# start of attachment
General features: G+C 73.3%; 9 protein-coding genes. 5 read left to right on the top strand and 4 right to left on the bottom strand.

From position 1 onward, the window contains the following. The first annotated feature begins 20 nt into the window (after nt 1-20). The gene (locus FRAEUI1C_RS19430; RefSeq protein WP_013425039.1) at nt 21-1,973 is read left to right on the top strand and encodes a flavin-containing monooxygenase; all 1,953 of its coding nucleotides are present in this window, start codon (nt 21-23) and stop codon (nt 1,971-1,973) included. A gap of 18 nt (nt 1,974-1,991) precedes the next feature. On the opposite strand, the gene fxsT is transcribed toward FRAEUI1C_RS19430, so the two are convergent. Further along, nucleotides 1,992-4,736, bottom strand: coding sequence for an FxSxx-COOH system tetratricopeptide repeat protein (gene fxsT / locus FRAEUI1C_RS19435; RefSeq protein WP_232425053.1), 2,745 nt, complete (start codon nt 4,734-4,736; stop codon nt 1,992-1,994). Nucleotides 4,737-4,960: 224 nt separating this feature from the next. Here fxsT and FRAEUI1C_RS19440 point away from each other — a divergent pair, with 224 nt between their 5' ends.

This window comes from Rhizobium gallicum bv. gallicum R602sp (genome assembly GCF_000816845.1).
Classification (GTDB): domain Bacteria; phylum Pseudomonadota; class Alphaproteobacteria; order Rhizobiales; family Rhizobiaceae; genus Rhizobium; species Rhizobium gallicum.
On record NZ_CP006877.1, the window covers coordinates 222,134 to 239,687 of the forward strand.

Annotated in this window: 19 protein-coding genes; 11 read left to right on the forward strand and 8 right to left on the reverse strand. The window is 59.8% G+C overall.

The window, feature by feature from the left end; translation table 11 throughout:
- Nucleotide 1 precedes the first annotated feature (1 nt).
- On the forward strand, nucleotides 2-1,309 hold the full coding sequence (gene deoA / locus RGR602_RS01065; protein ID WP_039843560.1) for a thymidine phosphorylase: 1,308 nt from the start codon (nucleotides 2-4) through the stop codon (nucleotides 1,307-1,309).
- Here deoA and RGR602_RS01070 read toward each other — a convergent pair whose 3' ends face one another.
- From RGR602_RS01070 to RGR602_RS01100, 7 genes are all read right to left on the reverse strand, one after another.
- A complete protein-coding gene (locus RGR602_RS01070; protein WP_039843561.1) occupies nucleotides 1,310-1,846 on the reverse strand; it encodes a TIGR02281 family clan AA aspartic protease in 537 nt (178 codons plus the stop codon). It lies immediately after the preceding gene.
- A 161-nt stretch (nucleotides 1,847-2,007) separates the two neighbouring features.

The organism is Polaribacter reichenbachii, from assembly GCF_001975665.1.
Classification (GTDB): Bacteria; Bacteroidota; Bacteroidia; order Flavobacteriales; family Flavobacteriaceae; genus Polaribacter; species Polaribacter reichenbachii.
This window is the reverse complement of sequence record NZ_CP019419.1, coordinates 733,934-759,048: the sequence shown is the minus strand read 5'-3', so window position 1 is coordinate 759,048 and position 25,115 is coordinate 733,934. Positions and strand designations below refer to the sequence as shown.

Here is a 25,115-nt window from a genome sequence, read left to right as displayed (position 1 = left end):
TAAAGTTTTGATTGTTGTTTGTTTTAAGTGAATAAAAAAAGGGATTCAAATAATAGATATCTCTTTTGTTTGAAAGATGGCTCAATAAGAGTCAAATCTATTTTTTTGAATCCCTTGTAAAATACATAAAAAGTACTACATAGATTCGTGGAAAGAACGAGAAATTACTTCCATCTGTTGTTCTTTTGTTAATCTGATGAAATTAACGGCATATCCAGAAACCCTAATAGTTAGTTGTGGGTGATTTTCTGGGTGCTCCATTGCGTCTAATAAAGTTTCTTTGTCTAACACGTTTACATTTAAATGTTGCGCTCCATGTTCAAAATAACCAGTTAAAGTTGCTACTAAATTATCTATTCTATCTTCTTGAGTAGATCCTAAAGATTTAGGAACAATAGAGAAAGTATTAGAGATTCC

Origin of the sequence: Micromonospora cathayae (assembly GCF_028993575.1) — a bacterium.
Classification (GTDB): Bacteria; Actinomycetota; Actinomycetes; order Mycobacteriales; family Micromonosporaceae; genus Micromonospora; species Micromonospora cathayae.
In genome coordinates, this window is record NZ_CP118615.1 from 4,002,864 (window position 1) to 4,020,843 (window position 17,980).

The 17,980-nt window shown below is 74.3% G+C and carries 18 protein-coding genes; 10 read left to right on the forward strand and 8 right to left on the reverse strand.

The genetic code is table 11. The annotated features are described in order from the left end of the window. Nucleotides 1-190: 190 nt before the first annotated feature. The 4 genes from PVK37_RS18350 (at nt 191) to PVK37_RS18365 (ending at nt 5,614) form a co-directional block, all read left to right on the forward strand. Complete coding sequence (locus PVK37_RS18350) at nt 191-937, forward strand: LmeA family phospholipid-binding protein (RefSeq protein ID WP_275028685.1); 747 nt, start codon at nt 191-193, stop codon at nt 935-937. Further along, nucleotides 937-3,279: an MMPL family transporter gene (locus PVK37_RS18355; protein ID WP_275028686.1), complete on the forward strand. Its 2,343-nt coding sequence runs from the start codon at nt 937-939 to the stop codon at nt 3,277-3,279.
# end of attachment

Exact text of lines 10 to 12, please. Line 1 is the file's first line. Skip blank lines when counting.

- Here deoA and RGR602_RS01070 read toward each other — a convergent pair whose 3' ends face one another.
- From RGR602_RS01070 to RGR602_RS01100, 7 genes are all read right to left on the reverse strand, one after another.
- A complete protein-coding gene (locus RGR602_RS01070; protein WP_039843561.1) occupies nucleotides 1,310-1,846 on the reverse strand; it encodes a TIGR02281 family clan AA aspartic protease in 537 nt (178 codons plus the stop codon). It lies immediately after the preceding gene.